I’m researching what it would take to fix the issue.

jQuery or Javascript

Evaluate if the tradeoff between Javascript features and browser support is worth it, particularly in light that some features already require modern browsers and operating systems.

Plugging things to the customizer

Right now the theme and the customizer have little or no relationship. One of the next tasks is to figure out how to hook the theme into the customizer.

We do this to make sure that users don’t need to tweak the HTML/PHP and CSS directly.

AMP compatibility

What, if anything, we need to do to make sure the site is AMP-ready?



WordPress conditional tags

One of the things I like the most about working with WordPress, although it can be frustrating at times, is the number of conditional tags available. This post will explore what they are, and some examples of how we use them.

What they are

Conditional tags are pre-packaged PHP functions that allow you to customize your WordPress theme based on whether the current item matches a condition or not Conditional Tags usually work with PHP if /else Conditional Statements.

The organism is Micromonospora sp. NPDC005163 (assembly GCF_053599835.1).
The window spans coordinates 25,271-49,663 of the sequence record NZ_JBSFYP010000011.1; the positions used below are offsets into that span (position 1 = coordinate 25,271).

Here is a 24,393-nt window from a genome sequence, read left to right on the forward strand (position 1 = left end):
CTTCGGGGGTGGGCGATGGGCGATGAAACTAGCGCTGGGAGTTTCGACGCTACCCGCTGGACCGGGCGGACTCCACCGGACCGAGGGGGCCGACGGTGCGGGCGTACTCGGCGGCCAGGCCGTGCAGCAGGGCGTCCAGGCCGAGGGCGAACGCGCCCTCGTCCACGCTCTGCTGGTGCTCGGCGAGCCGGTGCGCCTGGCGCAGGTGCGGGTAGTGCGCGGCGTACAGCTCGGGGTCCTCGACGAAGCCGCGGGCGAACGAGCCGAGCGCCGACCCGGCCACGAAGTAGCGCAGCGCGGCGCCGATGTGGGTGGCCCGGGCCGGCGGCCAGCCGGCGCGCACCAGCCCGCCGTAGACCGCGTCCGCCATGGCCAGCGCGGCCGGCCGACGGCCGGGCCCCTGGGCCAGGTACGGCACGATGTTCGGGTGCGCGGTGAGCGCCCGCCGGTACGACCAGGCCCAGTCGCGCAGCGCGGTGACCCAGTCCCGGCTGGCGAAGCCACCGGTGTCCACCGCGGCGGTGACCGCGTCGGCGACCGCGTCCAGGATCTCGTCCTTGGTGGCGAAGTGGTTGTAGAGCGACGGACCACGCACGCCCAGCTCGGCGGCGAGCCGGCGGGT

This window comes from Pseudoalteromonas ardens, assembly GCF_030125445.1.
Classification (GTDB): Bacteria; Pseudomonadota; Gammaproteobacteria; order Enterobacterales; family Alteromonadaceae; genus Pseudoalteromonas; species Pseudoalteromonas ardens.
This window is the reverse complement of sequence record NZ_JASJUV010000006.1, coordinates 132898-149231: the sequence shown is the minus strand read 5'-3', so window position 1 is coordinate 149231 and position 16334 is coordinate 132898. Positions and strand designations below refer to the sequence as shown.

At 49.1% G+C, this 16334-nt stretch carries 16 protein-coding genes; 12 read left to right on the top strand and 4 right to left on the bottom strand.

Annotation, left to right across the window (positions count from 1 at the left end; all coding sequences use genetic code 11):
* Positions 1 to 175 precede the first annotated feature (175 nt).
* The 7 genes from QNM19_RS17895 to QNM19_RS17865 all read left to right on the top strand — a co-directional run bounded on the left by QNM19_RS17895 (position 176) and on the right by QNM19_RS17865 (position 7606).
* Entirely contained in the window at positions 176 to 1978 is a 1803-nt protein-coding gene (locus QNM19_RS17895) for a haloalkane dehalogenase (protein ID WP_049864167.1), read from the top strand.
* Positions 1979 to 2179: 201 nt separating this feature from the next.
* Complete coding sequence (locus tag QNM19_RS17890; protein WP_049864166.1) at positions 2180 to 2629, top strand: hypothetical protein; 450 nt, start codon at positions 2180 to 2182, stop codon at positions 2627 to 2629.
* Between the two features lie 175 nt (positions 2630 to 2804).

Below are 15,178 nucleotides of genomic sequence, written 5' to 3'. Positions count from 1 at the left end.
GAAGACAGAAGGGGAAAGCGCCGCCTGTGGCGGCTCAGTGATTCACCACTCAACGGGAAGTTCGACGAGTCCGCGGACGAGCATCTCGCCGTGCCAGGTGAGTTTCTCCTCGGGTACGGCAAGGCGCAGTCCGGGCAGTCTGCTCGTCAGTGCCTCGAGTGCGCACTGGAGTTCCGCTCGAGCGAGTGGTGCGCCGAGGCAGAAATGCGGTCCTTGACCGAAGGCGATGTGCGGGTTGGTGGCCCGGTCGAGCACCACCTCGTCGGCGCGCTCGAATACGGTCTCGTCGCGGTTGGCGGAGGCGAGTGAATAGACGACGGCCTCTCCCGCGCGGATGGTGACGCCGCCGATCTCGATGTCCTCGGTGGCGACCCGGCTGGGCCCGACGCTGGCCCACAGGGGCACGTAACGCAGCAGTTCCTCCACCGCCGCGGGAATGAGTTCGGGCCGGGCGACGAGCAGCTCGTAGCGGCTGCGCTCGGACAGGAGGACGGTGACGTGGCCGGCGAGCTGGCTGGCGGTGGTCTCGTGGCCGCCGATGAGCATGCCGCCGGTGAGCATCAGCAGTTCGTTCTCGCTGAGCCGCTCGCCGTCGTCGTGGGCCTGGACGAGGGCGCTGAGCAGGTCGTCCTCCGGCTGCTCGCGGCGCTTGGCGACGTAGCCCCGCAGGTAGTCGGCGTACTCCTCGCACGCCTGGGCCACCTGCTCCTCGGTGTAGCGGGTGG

The if/else code checks if a statement is true or false. The example uses the is_single() conditional tag.

If the statement is found to be true, the first set of code is executed and we echo This is a single post!.

If it’s false, we skip the first block of code, and execute the else block and echo This is not a single post! instead.

if ( is_single() ):
    echo 'This is a single post!';
    echo 'This is not a single post!';

How do they work?

Expanding on the example in the previous section we can use one or more conditional tags and one or more logical operators in either a template or in a function that hooks to a trigger or action for later execution.

We’ll walk through some examples as a means to explain what they do.

Are we on the home page?

WordPress makes a difference between the front page (the main page of the site) and the main page (the index page for the blog). They may be the same or they may not; in this particular case we only want to output something if the

<?php if ( ( is_front_page() && is_home() ) ) :
  echo "This is front and home page";
  echo "do something cool";

Likewise, WordPress makes conditional tags for different types of content like single posts or pages. The next example will branch out and check if the user is visiting a single post or a page and echo different outputs depending on what we visited.